PISCATAWAY, N.J. — The reason why the University of Wisconsin men’s basketball team lost its fourth straight for the first time in six seasons was obvious to the Badgers, so despite utter domination for by Rutgers for 40 minutes, after the game they kept on referring back to the first 83 seconds.
“We knew coming into the game they were trying to throw that first punch,” Wisconsin senior forward Steven Crowl said. “They always do every time I played them.”
Yet it didn’t take long for the Scarlet Knights to run Wisconsin out of the gym. Because, frankly, of late that’s exactly what runs like the 9-0, four Badgers-turnover start by Rutgers in a 78-56 blowout loss at Jersey Mike’s Arena have done.
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A 12-2 first 4 minutes, 8 seconds at Penn State on Jan. 16, a 15-2 second-half run at Nebraska on Feb. 1, a 14-6 run to open the second half against Purdue on Feb. 4, a 10-1 first-half run by Michigan on Wednesday and then another run Saturday; Game changed. Game over. Whatever it is, whenever it comes, Wisconsin (16-8, 8-5 Big Ten) can’t muster a win when it falls into that big a hole.
Saturday, though, was the worst of all of them. Though the Badgers couldn’t do enough to win in any of those five games (all five of their losses in 2024), Wisconsin had at least shown some ability to claw back when allowing a big run in the first 10 minutes of a half. Elite teams — to win at an elite level — have to do that.
“We’ve had that confidence at times this year, when you’re at home and start good and everyone starts hitting shots and it just continues to roll,” Crowl said. “That’s what happened for them. We didn’t shut it off at all.”
The Badgers completely folded against the Scarlet Knights (13-10, 5-7). It seems like almost a full season ago that Wisconsin did the opposite, coming back from 15-4 deficit and 1-of-12 start on its field goals in a 69-61 win over SMU to win the Fort Myers Tip-Off on Nov. 22, 2023 that sparked Wisconsin’s season turnaround.
Months later, a new low for Wisconsin came within a game where it seemed hopeless and confused against the utter domination of the 12th-ranked team in the Big Ten fresh off a loss against the last-place team in the conference (the Wolverines) Wednesday — all because it hasn’t been able to respond when teams strike big. And for that reason, No. 11 Wisconsin’s season that seemed destined to end as a top seed in the NCAA Tournament has entered a critical stage to salvage that.
It’s not like Wisconsin didn’t know that Rutgers would pressure them. Wisconsin coach Greg Gard said the team had practiced the press break each of the last two days leading up to Saturday’s loss. Yet for some reason, point guard Chucky Hepburn got caught for a rare 10-second violation, players didn’t come to the ball to help the inbounder and players who have spent next to no time handling the ball in the backcourt were the best options the Badgers can get open to push past the mid-court line.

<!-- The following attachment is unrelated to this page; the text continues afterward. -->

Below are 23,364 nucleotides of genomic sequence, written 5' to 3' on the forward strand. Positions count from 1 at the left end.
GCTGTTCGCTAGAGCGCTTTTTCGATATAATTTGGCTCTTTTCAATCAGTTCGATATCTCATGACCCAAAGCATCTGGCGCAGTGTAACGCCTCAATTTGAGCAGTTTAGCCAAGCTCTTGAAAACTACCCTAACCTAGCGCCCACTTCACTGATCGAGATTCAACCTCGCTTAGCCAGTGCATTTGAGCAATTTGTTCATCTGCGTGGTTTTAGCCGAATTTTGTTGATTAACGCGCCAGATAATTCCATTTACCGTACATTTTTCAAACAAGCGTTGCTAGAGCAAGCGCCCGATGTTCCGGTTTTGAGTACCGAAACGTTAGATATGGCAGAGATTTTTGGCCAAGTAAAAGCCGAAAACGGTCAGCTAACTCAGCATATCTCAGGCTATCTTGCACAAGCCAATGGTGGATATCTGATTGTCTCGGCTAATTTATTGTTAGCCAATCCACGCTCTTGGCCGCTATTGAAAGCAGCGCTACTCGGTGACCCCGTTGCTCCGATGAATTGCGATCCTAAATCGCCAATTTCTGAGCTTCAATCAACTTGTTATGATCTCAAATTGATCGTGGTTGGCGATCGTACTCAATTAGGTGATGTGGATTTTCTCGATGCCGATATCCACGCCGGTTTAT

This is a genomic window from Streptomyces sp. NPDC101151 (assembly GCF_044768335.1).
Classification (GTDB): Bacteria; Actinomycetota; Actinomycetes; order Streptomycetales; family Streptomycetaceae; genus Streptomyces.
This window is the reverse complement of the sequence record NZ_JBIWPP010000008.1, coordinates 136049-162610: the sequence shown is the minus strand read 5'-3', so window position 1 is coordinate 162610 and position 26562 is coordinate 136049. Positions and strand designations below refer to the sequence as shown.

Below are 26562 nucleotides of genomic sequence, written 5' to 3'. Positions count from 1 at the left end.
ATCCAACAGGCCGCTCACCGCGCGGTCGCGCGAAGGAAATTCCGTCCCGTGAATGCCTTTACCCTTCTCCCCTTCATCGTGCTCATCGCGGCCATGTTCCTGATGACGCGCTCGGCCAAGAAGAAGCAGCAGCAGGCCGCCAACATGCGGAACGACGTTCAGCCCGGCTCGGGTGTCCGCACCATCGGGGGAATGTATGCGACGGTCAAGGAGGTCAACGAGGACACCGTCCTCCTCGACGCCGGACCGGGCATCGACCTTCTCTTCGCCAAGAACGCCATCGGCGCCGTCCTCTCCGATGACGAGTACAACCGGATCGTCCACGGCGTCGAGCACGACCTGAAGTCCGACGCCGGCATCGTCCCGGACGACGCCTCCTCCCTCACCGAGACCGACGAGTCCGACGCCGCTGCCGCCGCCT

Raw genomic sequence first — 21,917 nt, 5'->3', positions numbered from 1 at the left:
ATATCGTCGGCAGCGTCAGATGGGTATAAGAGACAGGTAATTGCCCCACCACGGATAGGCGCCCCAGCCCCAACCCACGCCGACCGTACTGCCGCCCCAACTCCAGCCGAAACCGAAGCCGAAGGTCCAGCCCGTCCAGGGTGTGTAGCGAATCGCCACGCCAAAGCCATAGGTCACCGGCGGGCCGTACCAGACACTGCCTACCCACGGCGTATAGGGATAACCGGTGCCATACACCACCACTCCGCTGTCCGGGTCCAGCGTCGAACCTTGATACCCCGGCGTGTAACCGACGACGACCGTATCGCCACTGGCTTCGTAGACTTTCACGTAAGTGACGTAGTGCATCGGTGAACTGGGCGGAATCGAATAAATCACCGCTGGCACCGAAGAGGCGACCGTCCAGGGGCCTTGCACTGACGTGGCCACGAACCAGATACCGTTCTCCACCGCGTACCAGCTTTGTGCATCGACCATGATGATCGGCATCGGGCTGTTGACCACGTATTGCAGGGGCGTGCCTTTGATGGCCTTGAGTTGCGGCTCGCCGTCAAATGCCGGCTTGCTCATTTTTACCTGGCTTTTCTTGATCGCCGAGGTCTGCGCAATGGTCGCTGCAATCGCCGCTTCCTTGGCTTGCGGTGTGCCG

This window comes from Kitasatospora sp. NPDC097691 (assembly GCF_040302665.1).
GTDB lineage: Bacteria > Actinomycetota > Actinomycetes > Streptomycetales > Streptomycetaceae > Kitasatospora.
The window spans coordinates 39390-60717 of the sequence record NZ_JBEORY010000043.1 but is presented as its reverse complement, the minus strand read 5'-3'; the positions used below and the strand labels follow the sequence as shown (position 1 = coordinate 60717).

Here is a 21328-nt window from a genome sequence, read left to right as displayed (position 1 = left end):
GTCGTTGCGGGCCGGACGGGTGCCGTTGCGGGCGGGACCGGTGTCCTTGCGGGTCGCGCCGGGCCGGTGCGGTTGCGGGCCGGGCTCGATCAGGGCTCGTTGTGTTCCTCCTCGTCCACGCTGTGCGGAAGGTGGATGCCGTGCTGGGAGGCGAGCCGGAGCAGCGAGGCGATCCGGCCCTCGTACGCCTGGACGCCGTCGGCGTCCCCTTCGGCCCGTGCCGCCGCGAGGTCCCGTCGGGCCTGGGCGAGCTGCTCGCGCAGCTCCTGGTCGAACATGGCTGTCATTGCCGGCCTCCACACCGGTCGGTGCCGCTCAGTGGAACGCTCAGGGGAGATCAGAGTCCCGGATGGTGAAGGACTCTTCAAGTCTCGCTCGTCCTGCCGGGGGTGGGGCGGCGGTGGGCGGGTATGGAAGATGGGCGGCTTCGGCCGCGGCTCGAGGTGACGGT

“We worked on it,” Essegian said. “I feel like we’ve usually been pretty good with pressure. I don’t know why we weren’t real good today.”
At one point of the first half, Hepburn was locked up as graduate forward Tyler Wahl looked to inbound the ball following a made basket by the Scarlet Knights. With the five-second count ticking, Wahl had no choice but to throw the ball in with Rutgers’ Mawot Mag easily stealing the errant pass away at the 8:33 mark of the first half. Yet a miss by Mag and rebound by Wahl, who finally had a seam to take it up the court, was perhaps the Badgers’ only chance amid a moment of total discombobulation.
Wisconsin turned the ball over 11 times in the first half. That’s compared to just one in the second half. But erratic play like that from an opponent, as well as an early advantage on the scoreboard, has an effect on teams as it did on Rutgers.
“And then the basket starts to look extremely big,” Gard said.
Gard said after the game that the 3-point defense was “the least of the problems today” after Rutgers hit 10 3s on 58.8% shooting from deep. He also said after Wednesday’s loss that the reason for the Badgers’ losing streak wasn’t due to phycological factors, just mistakes that it needs to correct and still hasn’t.
But Crowl admitted after the game that when teams gain the type of momentum that they do early in games or halves — especially on their home floor — the mental aspect of fighting back into a game is highlighted more. Wisconsin shot 32.8% from the field and 23.8% from 3 in a season-low offensive output.
“When you give them confidence like that, it kind of takes away your confidence almost,” Crowl said. “We’ve got to be more mentally tough than that.”
Crowl said he hasn’t seen any anxiety on the court. He echoed what Wahl said following the Michigan loss that a season that will always have ups and downs is simply in a down. The message, while repetitive, has recent history to back it up. Yet 2018 is the last year that a down stretch has led to four straight losses, not even among six losses in seven games early in the conference schedule last season.
For some of their season lows to be sparked by such a short stretch at the start of the game, as Wisconsin said following the game, is troubling for a team that has at times considered itself among the elites in the country. For that, he Badgers have shown across their losing streak they’re more vulnerable than previously thought.
All it has taken to throw them off entirely is something all teams — including Wisconsin — expect: A run.
“We got to get better at a lot of things,” Crowl said, “and a lot of that goes into making those comebacks.”